From computer scientist Ursula Martin in What to Think About Machines that Think.

Reading the watery marshland is a conversation with the past, with people I know nothing about, except that they laid the stones that shape my stride, and probably shared my dislike of wet feet.

Beyond the dunes, wide sands stretch across a bay to a village beyond. The receding tide has created strangely regular repeating patterns of water and sand, which echo a line of ancient wooden posts. A few hundred years ago salmon were abundant here, and the posts supported nets to catch them. A stone church tower provides a landmark, and I stride out cross the sands toward it to reach the village, disturbing noisy groups of seabirds.

The water, stepping-stones, posts, and church tower are the texts of a slow conversation across the ages. Path makers, salmon fishers, and even solitary walkers mark the land; the weather and tides, rocks and sand and water, creatures and plants respond to those marks; and future generations in turn respond to and change what they find.

[…]

What kind of thinking machine might find its own place in slow conversations over the centuries, mediated by land and water? What qualities would such a machine need to have? Or what if the thinking machine was not replacing any individual entity but was used as a concept to help understand the combination of human, natural, and technological activities that create the sea’s margin, and our response to it?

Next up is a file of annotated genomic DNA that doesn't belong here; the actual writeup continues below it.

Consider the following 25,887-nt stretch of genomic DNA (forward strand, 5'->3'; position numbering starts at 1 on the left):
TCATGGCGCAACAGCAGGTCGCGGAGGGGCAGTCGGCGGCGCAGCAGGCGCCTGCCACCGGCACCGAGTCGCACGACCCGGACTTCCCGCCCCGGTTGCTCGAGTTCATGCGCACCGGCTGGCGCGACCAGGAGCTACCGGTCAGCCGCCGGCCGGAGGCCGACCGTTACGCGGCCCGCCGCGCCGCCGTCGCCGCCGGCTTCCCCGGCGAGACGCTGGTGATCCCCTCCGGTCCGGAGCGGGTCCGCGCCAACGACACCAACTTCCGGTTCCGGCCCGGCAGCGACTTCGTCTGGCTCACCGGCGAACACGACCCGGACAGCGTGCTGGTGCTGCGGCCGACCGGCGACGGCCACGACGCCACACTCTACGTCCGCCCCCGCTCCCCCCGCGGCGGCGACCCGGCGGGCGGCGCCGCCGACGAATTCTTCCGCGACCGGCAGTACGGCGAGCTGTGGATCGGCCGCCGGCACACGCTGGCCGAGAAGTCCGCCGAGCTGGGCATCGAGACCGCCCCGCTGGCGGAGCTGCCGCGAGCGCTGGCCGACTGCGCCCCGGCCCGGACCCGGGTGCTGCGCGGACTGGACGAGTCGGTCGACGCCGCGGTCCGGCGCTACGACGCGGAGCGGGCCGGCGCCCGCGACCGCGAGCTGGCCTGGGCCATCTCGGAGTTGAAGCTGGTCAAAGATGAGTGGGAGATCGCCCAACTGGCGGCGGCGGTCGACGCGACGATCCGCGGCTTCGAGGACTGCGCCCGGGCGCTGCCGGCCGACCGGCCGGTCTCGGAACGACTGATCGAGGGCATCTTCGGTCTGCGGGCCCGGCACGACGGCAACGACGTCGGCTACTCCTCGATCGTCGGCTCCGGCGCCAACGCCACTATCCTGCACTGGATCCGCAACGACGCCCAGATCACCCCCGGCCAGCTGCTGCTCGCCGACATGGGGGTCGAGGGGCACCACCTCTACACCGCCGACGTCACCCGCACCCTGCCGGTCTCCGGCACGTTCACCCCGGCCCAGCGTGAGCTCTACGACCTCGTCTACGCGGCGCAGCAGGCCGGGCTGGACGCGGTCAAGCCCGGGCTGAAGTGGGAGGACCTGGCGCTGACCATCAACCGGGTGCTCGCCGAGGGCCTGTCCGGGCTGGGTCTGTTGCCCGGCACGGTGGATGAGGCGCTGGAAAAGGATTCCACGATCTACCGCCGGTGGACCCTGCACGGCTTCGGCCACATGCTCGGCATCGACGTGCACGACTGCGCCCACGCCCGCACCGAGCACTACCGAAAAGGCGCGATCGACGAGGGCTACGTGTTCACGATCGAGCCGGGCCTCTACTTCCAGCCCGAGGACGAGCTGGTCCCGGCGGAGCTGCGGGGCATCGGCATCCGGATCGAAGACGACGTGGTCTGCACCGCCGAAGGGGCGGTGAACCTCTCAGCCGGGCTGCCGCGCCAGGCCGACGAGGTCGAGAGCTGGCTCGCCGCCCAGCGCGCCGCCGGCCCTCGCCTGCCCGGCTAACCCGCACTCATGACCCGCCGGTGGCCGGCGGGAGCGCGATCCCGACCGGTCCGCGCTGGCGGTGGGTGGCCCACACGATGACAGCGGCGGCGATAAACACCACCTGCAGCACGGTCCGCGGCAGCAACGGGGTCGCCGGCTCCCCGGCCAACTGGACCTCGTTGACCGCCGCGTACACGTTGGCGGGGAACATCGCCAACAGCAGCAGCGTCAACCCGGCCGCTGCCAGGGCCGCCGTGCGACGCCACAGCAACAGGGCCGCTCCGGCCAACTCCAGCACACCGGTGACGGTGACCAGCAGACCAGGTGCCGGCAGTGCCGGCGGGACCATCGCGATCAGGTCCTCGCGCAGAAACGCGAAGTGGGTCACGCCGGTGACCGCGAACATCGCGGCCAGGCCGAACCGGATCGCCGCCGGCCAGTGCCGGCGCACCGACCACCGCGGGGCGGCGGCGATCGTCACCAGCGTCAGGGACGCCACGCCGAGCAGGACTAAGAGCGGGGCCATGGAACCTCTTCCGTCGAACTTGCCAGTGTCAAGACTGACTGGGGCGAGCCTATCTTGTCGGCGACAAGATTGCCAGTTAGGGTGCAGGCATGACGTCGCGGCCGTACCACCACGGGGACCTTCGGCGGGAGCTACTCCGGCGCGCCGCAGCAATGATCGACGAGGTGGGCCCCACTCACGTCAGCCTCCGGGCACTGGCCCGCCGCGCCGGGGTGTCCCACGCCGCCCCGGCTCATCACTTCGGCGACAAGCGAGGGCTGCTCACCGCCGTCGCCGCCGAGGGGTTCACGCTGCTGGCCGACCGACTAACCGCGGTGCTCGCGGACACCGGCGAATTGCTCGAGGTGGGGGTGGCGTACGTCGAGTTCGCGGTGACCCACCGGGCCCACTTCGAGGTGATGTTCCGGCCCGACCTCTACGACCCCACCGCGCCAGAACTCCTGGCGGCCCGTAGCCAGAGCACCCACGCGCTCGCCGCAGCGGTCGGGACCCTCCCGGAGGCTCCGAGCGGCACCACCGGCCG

[…]

The purpose of the solitary walker may be straightforward — to catch fish, to understand birds, or merely to get home safely before the tide comes in. But what if the purpose of the solitary walker is no more than a solitary walk — to find balance, to be at one with nature, to enrich the imagination, or to feed the soul. Now the walk becomes a conversation with the past, not directly through rocks and posts and water but through words, through the poetry of those who have experienced humanity through rocks and posts and water and found the words to pass that experience on. So the purpose of the solitary walker is to reinforce those very qualities that make the solitary walker a human being, in a shared humanity with other human beings. A challenge indeed for a thinking machine.